BJMO - volume 12, issue 2, march 2018
P-E. Baugnée , L. Bosquée MD, PhD, C. Compère MD, N. D’Haene MD, PhD, I. Demedts , D. Galdermans MD, P. Germonpré , M. Gustin , V. Ninane MD, PhD, S. Ocak , P. Pauwels MD, PhD, T. Pieters MD, PhD, A. Sadowska MD, A. Sibille MD, V. Surmont MD, PhD, J. Vansteenkiste MD, PhD
The treatment landscape for patients with advanced non-small cell lung cancer, who do not harbour an oncogenic driver abnormality, has changed dramatically over the last years. Second-generation antiangiogenic agents, such as nintedanib and ramucirumab, and particularly PD-1/PD-L1 inhibitors, such as nivolumab, pembrolizumab and atezolizumab have shown to prolong survival in pretreated non-small cell lung cancer patients. Immune checkpoint inhibition in the treatment of advanced non-small cell lung cancer comes with the promise of durable responses in responding patients. Nevertheless, one must appreciate that the average response rate seen with these PD-1/PD-L1 targeting agents is only about 20%. While PD-L1 testing may be used as an enrichment biomarker, a substantial proportion of patients still do not benefit from these agents. They could benefit from alternative therapeutic options, including novel anti-angiogenic agents. In this paper, a treatment algorithm is proposed that aims to optimise the second-line treatment choice for patients with lung adenocarcinoma, based on the available clinical data.
(BELG J MED ONCOL 2018;12(2):61–66)Read more
BJMO - volume 11, issue 5, september 2017
C. Dooms MD, PhD, B. Colinet MD, I. Demedts , N. D’Haene MD, PhD, V. Ninane MD, PhD, T. Pieters MD, PhD, J. Vansteenkiste MD, PhD, B. Weynand MD, PhD, P. Pauwels MD, PhD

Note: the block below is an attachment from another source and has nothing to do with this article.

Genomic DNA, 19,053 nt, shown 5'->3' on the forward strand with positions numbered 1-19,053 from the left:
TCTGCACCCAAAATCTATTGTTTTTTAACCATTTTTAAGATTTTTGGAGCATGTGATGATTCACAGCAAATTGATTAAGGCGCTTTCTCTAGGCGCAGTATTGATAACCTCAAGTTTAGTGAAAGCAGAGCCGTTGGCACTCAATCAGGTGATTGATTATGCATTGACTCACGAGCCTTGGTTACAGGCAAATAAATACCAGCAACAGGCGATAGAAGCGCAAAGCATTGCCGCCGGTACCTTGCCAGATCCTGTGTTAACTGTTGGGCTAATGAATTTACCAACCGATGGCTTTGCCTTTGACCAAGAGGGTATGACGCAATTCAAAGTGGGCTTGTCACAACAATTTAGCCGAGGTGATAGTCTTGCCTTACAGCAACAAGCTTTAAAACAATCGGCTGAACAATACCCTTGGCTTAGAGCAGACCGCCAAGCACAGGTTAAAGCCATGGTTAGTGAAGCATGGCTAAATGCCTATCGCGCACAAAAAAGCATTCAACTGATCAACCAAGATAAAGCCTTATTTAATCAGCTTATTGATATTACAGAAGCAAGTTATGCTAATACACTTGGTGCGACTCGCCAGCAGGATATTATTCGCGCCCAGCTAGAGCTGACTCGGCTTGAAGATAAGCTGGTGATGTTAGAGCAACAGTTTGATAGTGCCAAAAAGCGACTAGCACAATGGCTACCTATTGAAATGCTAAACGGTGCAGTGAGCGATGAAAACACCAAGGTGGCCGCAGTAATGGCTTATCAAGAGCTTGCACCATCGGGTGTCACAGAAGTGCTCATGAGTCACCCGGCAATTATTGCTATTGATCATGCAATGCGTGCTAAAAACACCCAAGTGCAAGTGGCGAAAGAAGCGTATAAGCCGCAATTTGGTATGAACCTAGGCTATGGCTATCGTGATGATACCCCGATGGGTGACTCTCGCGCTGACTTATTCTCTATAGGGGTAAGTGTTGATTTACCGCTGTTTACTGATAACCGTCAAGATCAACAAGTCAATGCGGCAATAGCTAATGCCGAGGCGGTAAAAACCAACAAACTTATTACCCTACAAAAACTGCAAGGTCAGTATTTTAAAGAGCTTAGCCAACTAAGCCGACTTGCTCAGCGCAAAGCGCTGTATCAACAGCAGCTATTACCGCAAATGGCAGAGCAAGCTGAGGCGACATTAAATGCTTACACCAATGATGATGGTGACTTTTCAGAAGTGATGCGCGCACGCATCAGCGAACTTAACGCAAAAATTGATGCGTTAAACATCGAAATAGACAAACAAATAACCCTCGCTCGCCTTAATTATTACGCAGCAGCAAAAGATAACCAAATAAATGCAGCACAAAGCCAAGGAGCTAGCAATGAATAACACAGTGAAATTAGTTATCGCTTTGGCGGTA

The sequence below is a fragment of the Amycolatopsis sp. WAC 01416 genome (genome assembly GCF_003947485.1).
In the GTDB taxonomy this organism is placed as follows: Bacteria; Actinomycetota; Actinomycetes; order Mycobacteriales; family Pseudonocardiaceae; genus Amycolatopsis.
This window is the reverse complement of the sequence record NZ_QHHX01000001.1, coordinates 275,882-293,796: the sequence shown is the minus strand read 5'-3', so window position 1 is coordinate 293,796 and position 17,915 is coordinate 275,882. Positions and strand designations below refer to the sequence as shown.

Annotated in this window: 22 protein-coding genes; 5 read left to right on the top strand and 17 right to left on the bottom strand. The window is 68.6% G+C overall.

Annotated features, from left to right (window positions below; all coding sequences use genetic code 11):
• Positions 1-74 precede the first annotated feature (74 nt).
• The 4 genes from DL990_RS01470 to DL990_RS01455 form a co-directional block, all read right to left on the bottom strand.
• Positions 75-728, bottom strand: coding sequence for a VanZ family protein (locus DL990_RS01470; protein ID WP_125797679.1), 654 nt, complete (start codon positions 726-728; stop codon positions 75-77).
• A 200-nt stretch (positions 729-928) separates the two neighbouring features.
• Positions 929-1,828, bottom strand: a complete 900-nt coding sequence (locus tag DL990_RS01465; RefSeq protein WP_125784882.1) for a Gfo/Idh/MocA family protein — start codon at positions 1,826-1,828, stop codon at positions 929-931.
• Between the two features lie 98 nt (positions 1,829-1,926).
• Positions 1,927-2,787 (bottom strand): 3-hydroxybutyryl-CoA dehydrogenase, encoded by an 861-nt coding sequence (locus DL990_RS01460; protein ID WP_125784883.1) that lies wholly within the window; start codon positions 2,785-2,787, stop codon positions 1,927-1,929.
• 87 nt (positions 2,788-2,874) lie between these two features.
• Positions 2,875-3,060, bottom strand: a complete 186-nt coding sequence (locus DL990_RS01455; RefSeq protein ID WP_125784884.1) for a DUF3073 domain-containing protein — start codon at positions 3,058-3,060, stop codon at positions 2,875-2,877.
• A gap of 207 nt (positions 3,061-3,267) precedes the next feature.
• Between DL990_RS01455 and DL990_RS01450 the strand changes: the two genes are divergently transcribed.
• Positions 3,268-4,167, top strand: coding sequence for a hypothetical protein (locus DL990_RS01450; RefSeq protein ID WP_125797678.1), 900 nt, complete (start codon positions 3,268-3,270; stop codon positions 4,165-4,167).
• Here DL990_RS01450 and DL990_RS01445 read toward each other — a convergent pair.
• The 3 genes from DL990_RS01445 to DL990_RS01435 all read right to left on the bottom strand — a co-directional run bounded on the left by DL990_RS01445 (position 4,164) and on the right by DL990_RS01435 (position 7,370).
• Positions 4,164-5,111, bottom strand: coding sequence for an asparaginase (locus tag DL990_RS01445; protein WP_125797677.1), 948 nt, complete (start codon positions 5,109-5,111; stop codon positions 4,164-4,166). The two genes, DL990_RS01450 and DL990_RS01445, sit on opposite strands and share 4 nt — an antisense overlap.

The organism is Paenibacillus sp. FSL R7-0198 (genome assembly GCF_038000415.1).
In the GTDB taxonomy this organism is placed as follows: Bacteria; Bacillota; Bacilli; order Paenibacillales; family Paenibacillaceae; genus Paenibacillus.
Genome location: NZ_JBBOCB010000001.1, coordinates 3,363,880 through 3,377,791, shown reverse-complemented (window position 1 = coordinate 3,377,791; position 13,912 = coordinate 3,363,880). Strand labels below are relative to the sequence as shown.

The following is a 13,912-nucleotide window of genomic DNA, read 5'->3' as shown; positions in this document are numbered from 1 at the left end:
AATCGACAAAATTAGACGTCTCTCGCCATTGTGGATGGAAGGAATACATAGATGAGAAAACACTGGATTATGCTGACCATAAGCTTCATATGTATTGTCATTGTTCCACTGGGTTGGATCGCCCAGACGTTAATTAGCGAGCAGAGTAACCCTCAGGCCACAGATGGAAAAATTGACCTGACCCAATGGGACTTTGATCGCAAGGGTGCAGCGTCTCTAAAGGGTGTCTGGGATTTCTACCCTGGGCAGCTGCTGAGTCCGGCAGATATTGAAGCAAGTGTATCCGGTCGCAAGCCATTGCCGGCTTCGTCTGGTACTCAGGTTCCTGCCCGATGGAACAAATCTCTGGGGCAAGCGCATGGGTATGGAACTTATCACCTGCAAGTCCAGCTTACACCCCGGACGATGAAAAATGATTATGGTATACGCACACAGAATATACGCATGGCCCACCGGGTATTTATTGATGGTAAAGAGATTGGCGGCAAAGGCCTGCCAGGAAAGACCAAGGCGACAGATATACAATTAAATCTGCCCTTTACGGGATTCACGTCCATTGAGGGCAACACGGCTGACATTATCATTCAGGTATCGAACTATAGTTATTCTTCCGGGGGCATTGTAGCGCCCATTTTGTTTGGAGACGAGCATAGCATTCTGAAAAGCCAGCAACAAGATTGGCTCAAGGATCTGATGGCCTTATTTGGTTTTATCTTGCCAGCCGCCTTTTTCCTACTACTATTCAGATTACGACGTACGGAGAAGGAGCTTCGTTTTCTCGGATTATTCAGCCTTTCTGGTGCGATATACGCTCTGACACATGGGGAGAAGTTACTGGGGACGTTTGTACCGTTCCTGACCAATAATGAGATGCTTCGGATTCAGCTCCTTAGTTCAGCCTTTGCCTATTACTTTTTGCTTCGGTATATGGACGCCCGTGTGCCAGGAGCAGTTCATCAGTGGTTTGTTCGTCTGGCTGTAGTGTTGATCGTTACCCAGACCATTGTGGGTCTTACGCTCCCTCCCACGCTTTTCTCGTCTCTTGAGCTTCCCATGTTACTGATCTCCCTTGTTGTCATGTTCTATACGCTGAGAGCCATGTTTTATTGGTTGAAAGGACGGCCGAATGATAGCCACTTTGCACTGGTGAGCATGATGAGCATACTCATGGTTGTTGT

Somatic sensitising mutations in the tyrosine kinase domain of the epidermal growth factor receptor (EGFR) are detected in approximately 10% of patients with advanced non-squamous non-small cell lung cancer (NSCLC). EGFR tyrosine kinase inhibitors (EGFR-TKIs) are the first-line treatment option for patients with an actionable EGFR mutation. Despite initial responses, the majority of patients progress within one to two years after EGFR-TKIs treatment initiation.
The most common mechanism of resistance is the development of an additional EGFR-T790M mutation in exon 20, found in 50–60% of EGFR-mutant NSCLC patients who were rebiopsied on EGFR-TKI treatment. Phase II and III trials with osimertinib, a third-generation EGFR-TKI, demonstrated an objective response rate (ORR) of 60–70% and median progression-free survival (mPFS) of 10–11 months in EGFR-T790M-positive tumours.
A tissue biopsy of a progressing lesion for confirmation of histology and molecular characterisation is a critical consideration. However, a repeat tissue biopsy is not possible for every patient. Therefore, a liquid biopsy can be considered for EGFR-T790M mutation testing. Indeed, clinical trials testing osimertinib have shown similar clinical outcomes (ORR and mPFS on osimertinib) in patients with T790M-positive plasma versus T790M-positive tumour tissue.
Osimertinib clearly expands relapse treatment options for advanced stage EGFR-mutant NSCLC. Testing for EGFR-T790M at acquired resistance should become a standard component of patient care in EGFR-mutant tumours. In this manuscript, we propose and discuss two possible clinical diagnostic algorithms that could be used for the therapy-orienting testing of EGFR-TKI-resistant NSCLC patients. Tissue and liquid biopsies involve challenges in terms of specific clinical role, safety, logistics, and cost.
(BELG J MED ONCOL 2017;11(5):226–233)Read more